REVIEW: Murder on the Nile – King’s Theatre Glasgow 30th June 2012


Last year I went to see Verdict. It was booked at an hour’s notice and I rushed in on a rainy afternoon to see what turned out to be an excellent production by the Agatha Christie Theatre Company. This time the company, now in its seventh year, presents a stylish new production of the queen of crime’s classic thriller Murder On The Nile.

The play is based on her 1937 novel Death on the Nile, which in itself started off as a play, which Christie called Moon on the Nile. Once written, she decided it would do better as a book and she only resurrected the play version in 1942 when she was in the middle of writing the theatrical version of And Then There Were None.

The story…

“On board a steamer, cruising under the scorching Egyptian sun, honeymooners Simon Mostyn and his wealthy socialite wife Kay find themselves being pursued by an old flame of the newly-wedded groom. Then tragedy strikes. A body is discovered. And all fingers point to Simon’s ex fiancée. But everything is not what it seems!”

This is not the Death on the Nile we all know featuring Poirot, in fact, it doesn’t actually have a sleuth, just Canon Pennefather (Dennis Lill) guardian of murder victim Kay Mostyn (Suzy Amy) for whom the penny finally drops and he silently comes to the realisation whodunnit.

I can’t quite put my finger on what was amiss here but it was lacking something: It could have been the slow pace and lack of tension; it could have been the static set; it could have been the slightly stilted script or it could have been too many lackluster performances; or a combination of any or all of these things. This company has produced work of excellent quality before but this production doesn’t see them living up to their usual high standards.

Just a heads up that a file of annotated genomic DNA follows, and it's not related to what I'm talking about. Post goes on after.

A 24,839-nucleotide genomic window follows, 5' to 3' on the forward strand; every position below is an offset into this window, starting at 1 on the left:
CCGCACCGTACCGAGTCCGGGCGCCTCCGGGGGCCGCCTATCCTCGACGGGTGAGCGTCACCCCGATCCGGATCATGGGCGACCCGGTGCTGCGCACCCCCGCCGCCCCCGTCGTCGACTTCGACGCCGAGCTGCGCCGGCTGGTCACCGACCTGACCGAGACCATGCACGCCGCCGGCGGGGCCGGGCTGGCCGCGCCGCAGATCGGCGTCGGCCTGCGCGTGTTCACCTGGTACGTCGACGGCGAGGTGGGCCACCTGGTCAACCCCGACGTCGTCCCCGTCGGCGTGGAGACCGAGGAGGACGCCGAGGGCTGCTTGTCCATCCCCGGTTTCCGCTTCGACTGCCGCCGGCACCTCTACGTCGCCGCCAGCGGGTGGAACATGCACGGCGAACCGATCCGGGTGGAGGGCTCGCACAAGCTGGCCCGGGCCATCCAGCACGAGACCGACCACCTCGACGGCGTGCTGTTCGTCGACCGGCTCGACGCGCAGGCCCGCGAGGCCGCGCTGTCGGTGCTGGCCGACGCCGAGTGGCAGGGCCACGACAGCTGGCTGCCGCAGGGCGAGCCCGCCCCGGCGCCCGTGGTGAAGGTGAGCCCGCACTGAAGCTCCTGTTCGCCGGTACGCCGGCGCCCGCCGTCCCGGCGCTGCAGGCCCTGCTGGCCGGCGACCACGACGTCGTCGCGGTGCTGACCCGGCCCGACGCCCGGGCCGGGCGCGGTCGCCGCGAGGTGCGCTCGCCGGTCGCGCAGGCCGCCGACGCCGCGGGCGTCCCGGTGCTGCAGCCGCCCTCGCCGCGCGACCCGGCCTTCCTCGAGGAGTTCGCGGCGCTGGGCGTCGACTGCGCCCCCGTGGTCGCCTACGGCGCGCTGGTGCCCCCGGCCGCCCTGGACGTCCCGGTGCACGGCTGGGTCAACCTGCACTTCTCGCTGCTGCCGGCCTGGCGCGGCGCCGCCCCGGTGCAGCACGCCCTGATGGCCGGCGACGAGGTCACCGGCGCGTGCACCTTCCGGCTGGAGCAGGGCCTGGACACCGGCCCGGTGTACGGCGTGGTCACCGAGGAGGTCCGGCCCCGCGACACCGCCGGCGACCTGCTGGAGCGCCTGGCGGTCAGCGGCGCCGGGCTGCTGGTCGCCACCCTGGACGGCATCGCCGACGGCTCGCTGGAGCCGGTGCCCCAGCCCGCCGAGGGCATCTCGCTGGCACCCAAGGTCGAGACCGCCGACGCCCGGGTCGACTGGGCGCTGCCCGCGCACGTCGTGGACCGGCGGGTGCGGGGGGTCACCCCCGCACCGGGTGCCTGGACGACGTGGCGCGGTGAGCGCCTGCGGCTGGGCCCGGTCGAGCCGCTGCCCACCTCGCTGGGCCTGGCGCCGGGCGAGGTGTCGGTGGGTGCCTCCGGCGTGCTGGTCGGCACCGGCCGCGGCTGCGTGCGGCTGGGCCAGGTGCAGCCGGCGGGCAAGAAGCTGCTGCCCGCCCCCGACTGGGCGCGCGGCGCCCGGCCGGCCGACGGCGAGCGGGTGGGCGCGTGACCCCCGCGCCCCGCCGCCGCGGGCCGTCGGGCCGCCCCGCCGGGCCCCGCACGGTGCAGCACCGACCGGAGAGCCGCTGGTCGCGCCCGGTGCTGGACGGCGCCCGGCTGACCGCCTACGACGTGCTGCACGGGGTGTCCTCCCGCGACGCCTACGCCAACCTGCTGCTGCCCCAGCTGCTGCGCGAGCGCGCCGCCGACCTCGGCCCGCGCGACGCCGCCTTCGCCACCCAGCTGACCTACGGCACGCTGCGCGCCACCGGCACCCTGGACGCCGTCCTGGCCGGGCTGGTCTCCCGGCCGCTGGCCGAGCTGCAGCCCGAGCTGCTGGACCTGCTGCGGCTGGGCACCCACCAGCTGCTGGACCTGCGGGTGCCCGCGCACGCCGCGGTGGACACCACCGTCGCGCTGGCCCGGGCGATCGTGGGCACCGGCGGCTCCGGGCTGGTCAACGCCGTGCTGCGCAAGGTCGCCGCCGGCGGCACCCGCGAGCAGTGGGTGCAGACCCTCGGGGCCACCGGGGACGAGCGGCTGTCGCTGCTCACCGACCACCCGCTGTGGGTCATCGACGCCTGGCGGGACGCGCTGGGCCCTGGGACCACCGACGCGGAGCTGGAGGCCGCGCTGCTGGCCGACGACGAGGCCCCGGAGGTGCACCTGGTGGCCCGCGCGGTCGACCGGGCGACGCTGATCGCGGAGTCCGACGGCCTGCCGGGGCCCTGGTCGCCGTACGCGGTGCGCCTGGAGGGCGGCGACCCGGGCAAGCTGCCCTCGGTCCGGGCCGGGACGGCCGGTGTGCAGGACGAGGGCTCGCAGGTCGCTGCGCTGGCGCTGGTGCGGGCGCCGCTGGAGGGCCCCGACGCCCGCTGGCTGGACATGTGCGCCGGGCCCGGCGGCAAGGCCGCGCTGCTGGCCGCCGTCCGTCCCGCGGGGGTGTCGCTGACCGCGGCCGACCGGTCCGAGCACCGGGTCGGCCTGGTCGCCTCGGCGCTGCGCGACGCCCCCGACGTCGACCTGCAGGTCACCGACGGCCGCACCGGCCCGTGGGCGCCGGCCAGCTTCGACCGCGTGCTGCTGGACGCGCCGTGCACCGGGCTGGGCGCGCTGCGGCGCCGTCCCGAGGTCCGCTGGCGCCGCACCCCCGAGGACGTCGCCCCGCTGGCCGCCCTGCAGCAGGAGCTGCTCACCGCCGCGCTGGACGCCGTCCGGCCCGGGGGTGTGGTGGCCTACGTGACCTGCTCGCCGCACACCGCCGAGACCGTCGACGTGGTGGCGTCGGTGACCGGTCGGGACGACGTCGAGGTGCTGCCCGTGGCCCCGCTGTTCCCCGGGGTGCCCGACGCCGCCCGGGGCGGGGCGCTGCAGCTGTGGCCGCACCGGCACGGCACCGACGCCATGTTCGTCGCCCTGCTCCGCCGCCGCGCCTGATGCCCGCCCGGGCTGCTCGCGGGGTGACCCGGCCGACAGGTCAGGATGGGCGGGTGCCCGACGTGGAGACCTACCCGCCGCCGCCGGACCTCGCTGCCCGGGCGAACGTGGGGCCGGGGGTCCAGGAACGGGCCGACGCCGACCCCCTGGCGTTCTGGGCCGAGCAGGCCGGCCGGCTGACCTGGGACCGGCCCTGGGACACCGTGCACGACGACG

Of the performances, Kate O’Mara as Miss ffoliot-ffoulkes had the best of any amusing lines to deliver but she appeared not to have stuck her teeth in properly and her slurred diction rendered most of what she said inaudible (hooray for the captioning in this performance or we’d all have been lost). The rest of the cast, though competent enough, seemed to play their parts without much contribution to character development and many were flat and one-dimensional.

That said, it was, in its way, an entertaining enough way to spend a few hours. For those going to an Agatha Christie Theatre Productions play for the first time – don’t let this deter you attending again – they can do so much more than this.

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